My name is Michi and this is my technology/startup blog.
I’m a web engineer (PHP/Ruby). I’ve spent much of my youth and early adult life programming away on the weekends. Coding is both a means to an end and a hobby for me.
That said, my ambitions revolve around building products, teams, and companies. I’ve worked almost exclusively for startups.
It all started with bruinmatch. A for-fun dating site for UCLA students. It had maybe a 100 people register, but I didn’t make it for money. I made it to learn. At some point around that time, I also, with two others, did bruinfood. That site was wildly popular for its time — every student knew about it. Of course, we were dumb and failed to monetize it, and it languished.
A little while later, I joined Hydra (acquired by Adknowledge), where I was one of the early engineers. In fact, I remember the first time I met the CEO, which was at lunch in a cafe along with the other 8 or so people — who were mostly meeting for the first time as well. That team knew how to throw a nice party. I watched first hand at the growing pains small companies go through. It was invaluable.
Meanwhile, I was doing a side project called uQuad with three others. It was a social network. Yes, if you’re reading this in 2011, it probably sounds pretty lame. But this was 2005. Facebook was just barely getting started and our app had every feature under the sun (events, groups, blogs, chat, etc). If I knew then what I know now, life probably would be quite different for me today. Instead, I let the great idea die on a vine while I learned the tough lessons of: picking the right partners and “if you build it they won’t necessarily come.”
Then I went to Verifi, where I was literally the first engineer on the team. My interview was in the master bedroom of an apartment, and my “office” was the bedroom next to it. From our humble beginnings, we took that company to 70 employees in a sweet office in Beverly Hills. I built out and managed the engineering team there. I made lots of noob mistakes, and learned a ton of life lessons. I’m forever grateful for the opportunity the CEO gave me. Thanks, Matt.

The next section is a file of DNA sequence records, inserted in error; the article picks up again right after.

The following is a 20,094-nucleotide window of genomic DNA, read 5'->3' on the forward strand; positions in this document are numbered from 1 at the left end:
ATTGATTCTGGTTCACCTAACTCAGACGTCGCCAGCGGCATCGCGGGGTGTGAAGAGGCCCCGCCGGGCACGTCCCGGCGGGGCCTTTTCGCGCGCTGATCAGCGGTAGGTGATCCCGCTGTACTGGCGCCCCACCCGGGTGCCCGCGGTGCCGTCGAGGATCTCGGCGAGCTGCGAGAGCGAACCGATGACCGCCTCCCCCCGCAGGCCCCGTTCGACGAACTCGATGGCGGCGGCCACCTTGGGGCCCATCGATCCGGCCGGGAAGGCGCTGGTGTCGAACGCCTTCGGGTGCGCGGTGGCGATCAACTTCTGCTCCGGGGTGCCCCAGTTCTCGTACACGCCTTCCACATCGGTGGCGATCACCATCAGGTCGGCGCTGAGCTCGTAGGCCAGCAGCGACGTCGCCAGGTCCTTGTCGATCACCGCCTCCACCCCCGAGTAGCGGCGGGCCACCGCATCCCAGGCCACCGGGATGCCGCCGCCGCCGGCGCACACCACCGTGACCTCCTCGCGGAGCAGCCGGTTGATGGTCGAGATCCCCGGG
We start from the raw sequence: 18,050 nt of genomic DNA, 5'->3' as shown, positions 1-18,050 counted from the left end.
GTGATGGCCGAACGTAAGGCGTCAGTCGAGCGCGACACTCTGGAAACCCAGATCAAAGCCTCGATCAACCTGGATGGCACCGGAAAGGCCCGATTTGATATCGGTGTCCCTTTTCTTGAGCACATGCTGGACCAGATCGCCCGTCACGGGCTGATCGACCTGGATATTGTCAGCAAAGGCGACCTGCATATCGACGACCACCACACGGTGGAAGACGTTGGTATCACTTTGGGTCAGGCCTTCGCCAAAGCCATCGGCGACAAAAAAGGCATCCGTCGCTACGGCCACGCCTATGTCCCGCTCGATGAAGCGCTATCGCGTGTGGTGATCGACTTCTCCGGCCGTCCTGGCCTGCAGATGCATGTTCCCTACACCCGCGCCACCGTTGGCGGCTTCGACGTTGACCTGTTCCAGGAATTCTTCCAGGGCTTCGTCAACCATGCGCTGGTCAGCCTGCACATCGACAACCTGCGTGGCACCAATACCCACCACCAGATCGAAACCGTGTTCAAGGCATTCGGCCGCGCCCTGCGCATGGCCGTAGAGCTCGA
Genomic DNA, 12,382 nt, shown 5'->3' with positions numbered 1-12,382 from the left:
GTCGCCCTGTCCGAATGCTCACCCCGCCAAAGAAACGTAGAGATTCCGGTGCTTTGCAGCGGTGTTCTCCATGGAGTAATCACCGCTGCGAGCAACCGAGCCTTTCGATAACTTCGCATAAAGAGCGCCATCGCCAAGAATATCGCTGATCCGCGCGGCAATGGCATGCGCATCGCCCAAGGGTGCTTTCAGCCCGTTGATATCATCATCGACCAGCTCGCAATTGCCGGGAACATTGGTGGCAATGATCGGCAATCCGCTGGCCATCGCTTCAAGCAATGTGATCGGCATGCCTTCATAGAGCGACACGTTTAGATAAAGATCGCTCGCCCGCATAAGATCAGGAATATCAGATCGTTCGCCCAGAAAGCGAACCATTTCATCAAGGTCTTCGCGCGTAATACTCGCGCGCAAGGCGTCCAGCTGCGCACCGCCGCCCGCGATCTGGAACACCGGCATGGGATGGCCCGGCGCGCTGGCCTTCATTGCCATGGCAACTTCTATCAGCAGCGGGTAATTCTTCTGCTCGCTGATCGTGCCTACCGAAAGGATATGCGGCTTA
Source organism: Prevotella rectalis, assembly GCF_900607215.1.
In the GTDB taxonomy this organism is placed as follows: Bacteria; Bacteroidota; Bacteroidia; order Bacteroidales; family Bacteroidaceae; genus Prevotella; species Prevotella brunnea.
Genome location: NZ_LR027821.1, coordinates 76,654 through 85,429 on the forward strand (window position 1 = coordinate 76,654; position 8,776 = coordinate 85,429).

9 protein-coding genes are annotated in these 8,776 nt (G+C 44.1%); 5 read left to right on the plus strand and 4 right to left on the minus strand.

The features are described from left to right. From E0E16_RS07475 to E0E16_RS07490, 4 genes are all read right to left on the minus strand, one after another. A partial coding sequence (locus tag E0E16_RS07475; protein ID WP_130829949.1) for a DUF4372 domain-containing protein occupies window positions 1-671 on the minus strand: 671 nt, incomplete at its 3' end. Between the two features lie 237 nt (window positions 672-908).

Then I left LA to chase my startup dream. But I knew getting to SF and then suddenly doing a startup was a little too risky, even for me. So I joined a small startup called Payvment as the VP of Engineering. I learned the ropes about fundraising in the valley. Believe me, I took notes. I even helped close the $6M series B. When I felt I was finally ready to do what I moved up here for, I made the hard decision to venture on my own. I even did a little consulting at Visa’s innovation group to pay some of my bills (no pun intended) while I got my act together. After, I ran a small funded start up called Splurgy.
In this blog, you’ll find stories, lessons, and mishaps I encounter along the way.